By CYRIL TUOHY, managing editor of Risk & Insurance®
At FM Global, the Johnston, R.I.-based property insurer, engineers take innovation seriously, so seriously in fact, that they are willing to give away company secrets--almost.
With the goal of promoting and disseminating new technology thoroughly tested in the lab, FM Global is happy to share its secrets with manufacturers and let them make a better product.
Why? Because in the end, everyone is likely to benefit: clients, vendor-partners and FM Global itself, which will benefit by paying out less in claims.
"The goal is to promote top quality, cost-effective product choices that our clients can use to reduce risk and, even more broadly, that leading companies worldwide can use to reduce risk," said Lou Gritzo, FM Global's vice president of research.
Enter the skipping resistance sprinkler, a new kind of sprinkler designed to put out fires using less water than standard sprinklers. The technology represents a modification of standard sprinkler design, but with minimal impact on its cost.
Engineers at the company came up with the idea more than two years ago, according to FM Global.
After studying the new sprinkler technology for about 18 months, the carrier released the technology to manufacturers at the end of last year. Since then, at least two companies have shown interest in making the technology, said Gritzo.
FM Global has applied for patents, but the company doesn't stand to make a dime off the invention, said Gritzo, even though the company could if it wanted to.
Fires are a big and expensive business. On average, there were 31,000 fires reported annually between 2003 and 2006 in vacant or idle buildings, according to the National Fire Protection Association. For these fires, the average direct property loss exceeded $640 million annually.
If new sprinkler technology can help reduce that $640 million by, say, 10 percent (assuming these are insured losses), that's $64 million less in claims that has to be paid out every year by carriers like FM Global. You get the picture.
NEW APPROACH TO INNOVATION
Nonexclusive, royalty-free licensing isn't new. Some of the nation's largest companies engage in such actions. Southern California Edison, one of the country's biggest utility companies, has acquiesced to royalty-free licensing arrangements in the past.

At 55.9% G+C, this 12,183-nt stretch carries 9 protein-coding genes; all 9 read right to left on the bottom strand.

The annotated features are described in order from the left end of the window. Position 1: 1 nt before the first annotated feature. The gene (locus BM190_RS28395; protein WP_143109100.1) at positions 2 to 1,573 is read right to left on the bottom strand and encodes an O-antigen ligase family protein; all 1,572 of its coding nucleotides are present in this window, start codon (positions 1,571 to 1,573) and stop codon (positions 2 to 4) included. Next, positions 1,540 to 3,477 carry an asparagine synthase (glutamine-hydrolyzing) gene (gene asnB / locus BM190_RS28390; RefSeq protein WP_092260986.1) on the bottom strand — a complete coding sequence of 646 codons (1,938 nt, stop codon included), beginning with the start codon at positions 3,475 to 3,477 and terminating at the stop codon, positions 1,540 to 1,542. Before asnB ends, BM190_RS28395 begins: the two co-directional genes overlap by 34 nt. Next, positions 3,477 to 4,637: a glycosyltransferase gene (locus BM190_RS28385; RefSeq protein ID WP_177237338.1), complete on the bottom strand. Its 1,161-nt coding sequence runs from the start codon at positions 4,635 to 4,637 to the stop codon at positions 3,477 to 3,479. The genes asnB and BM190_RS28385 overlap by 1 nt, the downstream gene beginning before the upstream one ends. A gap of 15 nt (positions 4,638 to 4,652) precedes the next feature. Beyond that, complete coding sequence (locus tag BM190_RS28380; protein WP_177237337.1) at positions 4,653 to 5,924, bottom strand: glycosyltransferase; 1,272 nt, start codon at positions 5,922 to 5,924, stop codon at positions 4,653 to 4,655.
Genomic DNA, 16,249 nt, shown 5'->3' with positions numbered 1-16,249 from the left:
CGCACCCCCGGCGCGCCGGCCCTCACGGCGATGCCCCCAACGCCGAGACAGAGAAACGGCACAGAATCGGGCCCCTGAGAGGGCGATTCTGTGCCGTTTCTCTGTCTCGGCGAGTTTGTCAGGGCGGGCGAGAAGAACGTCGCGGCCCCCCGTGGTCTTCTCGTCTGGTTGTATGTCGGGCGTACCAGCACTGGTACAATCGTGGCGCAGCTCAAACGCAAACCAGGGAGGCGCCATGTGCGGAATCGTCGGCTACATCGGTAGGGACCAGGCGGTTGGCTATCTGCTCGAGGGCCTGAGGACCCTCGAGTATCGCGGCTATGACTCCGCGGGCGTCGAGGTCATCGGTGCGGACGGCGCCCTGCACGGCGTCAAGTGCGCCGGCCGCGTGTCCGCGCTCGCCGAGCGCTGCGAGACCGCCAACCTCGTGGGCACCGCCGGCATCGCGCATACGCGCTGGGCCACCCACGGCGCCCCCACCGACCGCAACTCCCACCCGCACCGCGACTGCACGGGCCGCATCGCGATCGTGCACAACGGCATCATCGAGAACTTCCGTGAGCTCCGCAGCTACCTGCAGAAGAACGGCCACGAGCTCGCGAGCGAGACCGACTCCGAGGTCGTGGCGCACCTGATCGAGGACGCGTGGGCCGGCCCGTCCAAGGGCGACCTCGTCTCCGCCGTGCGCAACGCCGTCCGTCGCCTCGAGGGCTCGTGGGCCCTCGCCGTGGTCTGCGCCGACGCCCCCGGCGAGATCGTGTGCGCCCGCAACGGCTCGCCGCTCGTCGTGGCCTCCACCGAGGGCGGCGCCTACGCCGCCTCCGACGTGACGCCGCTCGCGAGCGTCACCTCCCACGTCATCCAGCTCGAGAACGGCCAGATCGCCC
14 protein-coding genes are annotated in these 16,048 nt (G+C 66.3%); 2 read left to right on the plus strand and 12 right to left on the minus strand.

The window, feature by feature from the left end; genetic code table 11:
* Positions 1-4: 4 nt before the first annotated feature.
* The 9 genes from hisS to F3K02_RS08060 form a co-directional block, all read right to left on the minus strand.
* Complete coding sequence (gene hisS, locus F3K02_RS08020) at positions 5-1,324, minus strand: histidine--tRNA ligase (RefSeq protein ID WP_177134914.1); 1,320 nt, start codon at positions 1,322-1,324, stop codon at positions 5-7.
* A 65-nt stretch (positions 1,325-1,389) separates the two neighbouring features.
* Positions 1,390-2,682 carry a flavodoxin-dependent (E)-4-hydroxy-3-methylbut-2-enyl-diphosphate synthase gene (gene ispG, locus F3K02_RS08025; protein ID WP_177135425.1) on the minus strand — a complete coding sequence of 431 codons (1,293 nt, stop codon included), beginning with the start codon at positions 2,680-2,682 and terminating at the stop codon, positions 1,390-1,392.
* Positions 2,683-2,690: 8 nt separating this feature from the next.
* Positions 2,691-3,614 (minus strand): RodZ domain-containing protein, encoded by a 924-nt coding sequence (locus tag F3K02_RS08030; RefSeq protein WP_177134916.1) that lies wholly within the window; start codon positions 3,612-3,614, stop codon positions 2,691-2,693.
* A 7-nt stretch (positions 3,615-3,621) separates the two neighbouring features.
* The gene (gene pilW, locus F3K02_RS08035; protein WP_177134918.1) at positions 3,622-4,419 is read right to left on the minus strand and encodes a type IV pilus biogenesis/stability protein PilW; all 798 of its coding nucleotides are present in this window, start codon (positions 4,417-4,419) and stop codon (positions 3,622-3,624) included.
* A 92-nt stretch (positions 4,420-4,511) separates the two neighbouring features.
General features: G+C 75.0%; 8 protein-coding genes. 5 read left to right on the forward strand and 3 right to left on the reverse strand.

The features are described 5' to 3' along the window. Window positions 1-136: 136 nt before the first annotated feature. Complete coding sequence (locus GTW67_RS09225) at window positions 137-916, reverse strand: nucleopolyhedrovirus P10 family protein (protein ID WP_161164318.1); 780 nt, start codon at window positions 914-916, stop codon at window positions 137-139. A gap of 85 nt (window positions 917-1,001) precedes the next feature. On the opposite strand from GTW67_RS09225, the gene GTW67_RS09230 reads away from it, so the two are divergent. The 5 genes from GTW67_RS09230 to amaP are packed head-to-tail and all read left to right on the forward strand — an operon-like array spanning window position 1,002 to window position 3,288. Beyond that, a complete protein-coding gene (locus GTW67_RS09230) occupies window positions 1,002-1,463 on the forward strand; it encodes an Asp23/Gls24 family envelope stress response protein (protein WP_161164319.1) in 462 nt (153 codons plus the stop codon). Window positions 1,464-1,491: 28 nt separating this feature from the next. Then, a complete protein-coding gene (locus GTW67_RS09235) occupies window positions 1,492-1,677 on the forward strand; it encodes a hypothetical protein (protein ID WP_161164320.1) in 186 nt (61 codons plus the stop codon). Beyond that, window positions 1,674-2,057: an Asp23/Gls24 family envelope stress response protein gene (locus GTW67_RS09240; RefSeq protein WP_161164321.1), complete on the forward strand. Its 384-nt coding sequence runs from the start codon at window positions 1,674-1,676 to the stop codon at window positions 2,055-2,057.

Such licensing arrangements are also common in the music industry, but for FM Global, an engineering-heavy carrier that underwrites property risks for the largest companies all over the world, the approach is relatively new.
Gritzo said the company's is pleased to have launched the licensing arrangements with its partners as it signals a different approach to innovation--one that is modern, open and broad-based.
Instead of hunkering down in research labs in secret locations, and then protecting the technology with a phalanx of patents, legalese, lockboxes or even armed guards after a technology is announced, the company's doing exactly the opposite. Gritzo & co. are sprinkling the intellectual wealth.
Better yet, it bringing manufacturers into the game and having them show an interest, FM Global assures the marketplace that it has developed innovations that are useful to the marketplace.
"Our goal is to get usable risk reduction in leading companies worldwide, and the more manufacturers embrace technologies that we develop, the more effective we are at reducing risk," he said.
Gritzo has a point. Corporate and academic science labs around the country are littered with inventions that nobody wanted to mass produce, let alone use. What's so innovative about products that sit on shelves, or services that no one wants to buy?
"The real barrier to innovation is the development of that idea to something that is a useful reality rather than the idea itself," said Gritzo.
THE SKIPPING SPRINKLER AND MORE
The development of the skipping sprinkler program at FM Global came out of a strategic research initiative started back in mid-2006, when senior managers called on FM Global employees around the world to submit ideas.
Another idea that has been pursued by the carrier includes an open-source approach to developing its computer model for simulation of fire physics. A third initiative includes releasing a technical report on the influence of risk factors on sustainable development.
"The first is a product," said Gritzo. "The second is a way of analyzing risk, and the third is a concept that looks at where sustainable development is going, where the whole green movement is going and where risk management fits into that."
Gritzo is well aware that just because an idea or a process or a concept is out in the open doesn't make it innovative. In fact, many may get shot down, but that's the chance that leaders who want to innovate have to take.
"Leaders that inspire, encourage and mentor innovation have to be willing to lead people on a new quest that may not yield results," he said.
September 15, 2009
Copyright 2009© LRP Publications